Reactive Attachment Disorder
By: Nicole Gaffney
Chapter 6: Attachment and Personality
Attachment is a deep and enduring affectionate bond that connects one person to another across time and space (Bergin & Bergin, 2012). There are many different types of attachment. Secure Attachment is when children feel secure, have open communication and feelings of delight (Bergin & Bergin, 2012). It also promotes a life-long attitude that comes from the consistent trust that parents will be available for comfort and security. There are also insecure attachments, which result from unresponsive and insensitive parents. These types of attachments affect the development in a child’s social and emotional well-being, which later influences adulthood.
What happens when a child goes without a primary caregiver and does not develop an attachment early in life? What if a child is severely abused in their early years? The lack of warmth and positive emotional relationships can lead to Reactive Attachment Disorder. “Attachment Disorder is a condition in which individuals have difficulty forming lasting relationships” (Thomas, 2013). Reactive attachment disorder (RAD) is one possible psychological consequence of a child’s emotional or physical abuse or neglect for very young children. RAD is usually apparent in children by the time they reach the age of five.
Fortunately, RAD is uncommon. It is hard to know how many children are affected by the disorder because many families do not get treated. A child can be at risk for the disorder if they experience negligence in the first 36 years of life (Thomas, 2013).
- Disregard of the child’s emotional needs for comfort, stimulation, and affection
- Neglect of the child’s basic physical needs
- Inconsistent caregivers that prevent formation of stable attachments (foster cares, failed adoptions)
Children with Reactive Attachment Disorder have very distinct characteristics. These children are often very focused on keeping themselves safe (Smilth, 2000). They have been abandoned, hurt and/or neglected. They feel threatened, anxious or scared and act on these emotions. These students can act like bullies when they feel threatened. When another child is simply looking in their direction, they might say, “Stop looking at me ugly” as a way to protect themselves. They can also exhibit some cognitive disabilities. According to Shirley Crenshaw (2011), some issues at school might include:
- Need to control others
- Transitional trauma (changes in class, schedule, substitutes)
- Easily distracted, impulsive
- Immature behaviors caused by feelings of threat
- Extreme need for attention
- Triangulation (victim-student, perpetrator-parent, and rescuer-teacher)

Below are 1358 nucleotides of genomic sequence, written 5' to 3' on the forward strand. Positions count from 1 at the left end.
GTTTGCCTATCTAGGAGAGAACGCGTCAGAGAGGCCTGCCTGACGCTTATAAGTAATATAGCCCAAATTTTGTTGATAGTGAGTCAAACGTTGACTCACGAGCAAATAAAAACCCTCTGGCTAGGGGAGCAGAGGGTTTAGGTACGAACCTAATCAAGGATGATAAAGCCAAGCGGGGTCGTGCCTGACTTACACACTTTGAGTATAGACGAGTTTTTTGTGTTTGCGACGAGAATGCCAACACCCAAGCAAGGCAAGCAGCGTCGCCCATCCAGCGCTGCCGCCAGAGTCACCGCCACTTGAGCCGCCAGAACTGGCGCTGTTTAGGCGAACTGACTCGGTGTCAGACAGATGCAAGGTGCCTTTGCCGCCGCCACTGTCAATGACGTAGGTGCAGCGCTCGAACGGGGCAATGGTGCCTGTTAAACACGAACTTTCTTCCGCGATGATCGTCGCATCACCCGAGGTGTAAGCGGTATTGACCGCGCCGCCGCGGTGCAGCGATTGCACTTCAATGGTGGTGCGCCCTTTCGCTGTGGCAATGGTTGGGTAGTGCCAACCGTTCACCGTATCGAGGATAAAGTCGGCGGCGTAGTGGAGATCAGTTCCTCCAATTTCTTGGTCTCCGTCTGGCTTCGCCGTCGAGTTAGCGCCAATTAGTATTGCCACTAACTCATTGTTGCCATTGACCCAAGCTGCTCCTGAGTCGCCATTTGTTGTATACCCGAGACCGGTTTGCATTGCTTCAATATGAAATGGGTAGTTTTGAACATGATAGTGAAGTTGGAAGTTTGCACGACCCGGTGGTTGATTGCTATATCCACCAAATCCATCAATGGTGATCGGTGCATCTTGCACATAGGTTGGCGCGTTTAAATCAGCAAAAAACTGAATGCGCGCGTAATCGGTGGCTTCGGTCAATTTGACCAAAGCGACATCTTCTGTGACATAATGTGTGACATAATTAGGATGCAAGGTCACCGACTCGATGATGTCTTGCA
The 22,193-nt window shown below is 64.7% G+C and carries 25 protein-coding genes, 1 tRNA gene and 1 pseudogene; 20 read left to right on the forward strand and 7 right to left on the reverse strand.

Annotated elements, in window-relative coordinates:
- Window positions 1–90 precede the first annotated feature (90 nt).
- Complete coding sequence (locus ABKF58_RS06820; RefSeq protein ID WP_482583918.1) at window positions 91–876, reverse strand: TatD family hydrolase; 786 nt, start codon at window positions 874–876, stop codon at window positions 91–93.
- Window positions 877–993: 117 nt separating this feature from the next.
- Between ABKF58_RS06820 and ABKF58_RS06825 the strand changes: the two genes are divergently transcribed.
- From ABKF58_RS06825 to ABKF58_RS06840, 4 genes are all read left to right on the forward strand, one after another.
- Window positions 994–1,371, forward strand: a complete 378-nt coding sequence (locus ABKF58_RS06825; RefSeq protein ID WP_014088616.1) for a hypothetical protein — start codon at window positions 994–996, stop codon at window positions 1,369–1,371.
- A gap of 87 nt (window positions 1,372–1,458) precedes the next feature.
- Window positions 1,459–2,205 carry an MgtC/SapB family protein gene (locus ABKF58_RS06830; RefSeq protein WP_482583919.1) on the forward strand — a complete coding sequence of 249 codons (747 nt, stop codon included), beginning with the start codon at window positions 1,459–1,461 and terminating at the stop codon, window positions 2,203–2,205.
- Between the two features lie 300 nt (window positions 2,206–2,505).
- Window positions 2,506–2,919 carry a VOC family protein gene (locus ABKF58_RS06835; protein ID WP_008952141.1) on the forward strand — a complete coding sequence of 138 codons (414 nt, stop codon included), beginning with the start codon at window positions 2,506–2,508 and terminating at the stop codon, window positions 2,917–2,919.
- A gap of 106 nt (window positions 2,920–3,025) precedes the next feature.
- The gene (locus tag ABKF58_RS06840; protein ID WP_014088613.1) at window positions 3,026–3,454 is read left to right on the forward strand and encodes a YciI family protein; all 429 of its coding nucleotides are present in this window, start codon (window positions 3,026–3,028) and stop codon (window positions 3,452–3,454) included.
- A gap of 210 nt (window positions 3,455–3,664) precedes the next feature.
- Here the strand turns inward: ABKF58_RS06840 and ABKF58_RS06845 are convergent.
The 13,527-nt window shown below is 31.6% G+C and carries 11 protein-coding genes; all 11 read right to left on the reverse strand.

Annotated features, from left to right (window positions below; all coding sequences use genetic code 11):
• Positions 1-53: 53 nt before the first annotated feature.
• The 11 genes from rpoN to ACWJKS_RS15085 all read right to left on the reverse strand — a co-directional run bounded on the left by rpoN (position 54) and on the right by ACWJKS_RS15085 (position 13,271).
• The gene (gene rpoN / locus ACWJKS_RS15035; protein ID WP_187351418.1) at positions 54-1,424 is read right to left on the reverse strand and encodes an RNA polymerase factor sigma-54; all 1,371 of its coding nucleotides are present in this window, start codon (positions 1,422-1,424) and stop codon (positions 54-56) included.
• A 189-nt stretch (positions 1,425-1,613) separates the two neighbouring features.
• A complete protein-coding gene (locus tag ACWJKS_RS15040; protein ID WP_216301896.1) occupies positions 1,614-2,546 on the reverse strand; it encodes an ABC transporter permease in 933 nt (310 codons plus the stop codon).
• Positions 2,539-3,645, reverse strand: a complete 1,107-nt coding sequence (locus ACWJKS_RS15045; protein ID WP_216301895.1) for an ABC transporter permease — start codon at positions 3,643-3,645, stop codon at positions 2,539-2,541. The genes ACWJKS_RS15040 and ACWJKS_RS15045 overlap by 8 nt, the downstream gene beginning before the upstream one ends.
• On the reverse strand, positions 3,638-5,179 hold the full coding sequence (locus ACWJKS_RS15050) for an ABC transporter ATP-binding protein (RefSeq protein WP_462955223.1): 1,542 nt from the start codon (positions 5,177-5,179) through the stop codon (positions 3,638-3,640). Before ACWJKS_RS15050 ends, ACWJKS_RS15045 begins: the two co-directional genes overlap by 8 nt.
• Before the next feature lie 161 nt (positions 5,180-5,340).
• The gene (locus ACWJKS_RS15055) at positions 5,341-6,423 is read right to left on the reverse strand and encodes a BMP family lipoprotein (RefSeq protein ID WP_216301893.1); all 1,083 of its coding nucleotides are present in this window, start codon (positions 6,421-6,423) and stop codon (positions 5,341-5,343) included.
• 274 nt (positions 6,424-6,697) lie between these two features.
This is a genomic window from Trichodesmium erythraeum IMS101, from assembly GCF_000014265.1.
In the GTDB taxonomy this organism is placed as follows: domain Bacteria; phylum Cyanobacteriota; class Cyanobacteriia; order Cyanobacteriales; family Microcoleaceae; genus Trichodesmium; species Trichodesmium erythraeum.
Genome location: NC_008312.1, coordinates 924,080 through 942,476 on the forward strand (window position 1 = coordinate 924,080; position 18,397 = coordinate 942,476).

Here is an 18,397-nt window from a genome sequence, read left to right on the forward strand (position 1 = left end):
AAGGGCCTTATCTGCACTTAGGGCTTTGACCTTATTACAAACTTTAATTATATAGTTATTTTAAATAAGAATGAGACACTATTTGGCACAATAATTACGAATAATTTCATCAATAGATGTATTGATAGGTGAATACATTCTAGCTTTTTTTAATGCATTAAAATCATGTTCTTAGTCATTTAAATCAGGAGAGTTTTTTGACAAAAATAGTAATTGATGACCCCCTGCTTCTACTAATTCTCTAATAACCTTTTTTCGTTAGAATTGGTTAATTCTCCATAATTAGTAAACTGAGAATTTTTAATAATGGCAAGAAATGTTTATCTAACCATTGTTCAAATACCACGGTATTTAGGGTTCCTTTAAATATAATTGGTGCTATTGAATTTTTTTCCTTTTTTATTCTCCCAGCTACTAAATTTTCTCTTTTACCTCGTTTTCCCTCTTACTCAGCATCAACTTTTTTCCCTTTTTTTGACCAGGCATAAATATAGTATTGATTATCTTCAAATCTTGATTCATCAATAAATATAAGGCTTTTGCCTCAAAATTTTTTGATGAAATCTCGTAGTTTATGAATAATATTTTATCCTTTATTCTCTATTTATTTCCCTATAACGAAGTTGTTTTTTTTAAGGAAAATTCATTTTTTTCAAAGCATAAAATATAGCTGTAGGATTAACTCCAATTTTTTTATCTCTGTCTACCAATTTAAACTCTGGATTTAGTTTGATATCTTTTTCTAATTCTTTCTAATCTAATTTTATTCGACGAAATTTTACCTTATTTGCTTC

- Anxiety, defiance, aggression, stealing, lying
- Concentration, information processing and ability to organize
Each child is different. If there is a child in your classroom with RAD, there are many resources to help support him/her. Many times, triangulation can be the most damaging hazard and should be broken first (Smith 2000). This can be broken with frequent parent contact so that the child understands communication is open with home and school. Children with RAD also are more successful when they can avoid large groups where they might feel threatened or intimidated.
Although there is no known “cure” for RAD, there are many treatment plans to help the child grow. A parent has to be willing to support the child’s disorder at home along with his/her teachers (Smith, 2013).
Bergin, C.C. & Bergin, D.A. (2012). Child and Adolescent Development in Your Classroom. Belmont, CA: Wadsworth/Cengage Learning.
Crenshaw, Shirley. (2011) Children with Trauma and Attachment Disturbances: In the Classroom [PDF document]. Retrieved from Slide Show: http://www.attachmenttrauma.com
Smith, Lawerence B. (February 1, 2008). Oil and Water: The Attachment Disordered Child in School. Retrieved from http://www.attachmentnewengland.com/oil_water.pdf
Thomas, Nancy (2013). Reactive Attachment Disorder. Retrieved from http://www.attachment.org/parents/reactive-attachment-disorder
- Have you had a child who has been diagnosed with RAD in your classroom? If so, how did this particular child show signs of the disorder and how did you support him/her?
- If a child in your classroom was getting ready to leave you and move onto a different grade/teacher, they might feel threatened or abandoned. What steps could you take to make sure that child feels secure with this move?
- How does Maslow’s Hierarchy of Needs (pg. 42 in the textbook) relate to a child with RAD and development?
- If a child with RAD feels threatened in large groups, explain how you can modify your classroom so they would feel safe and undistracted.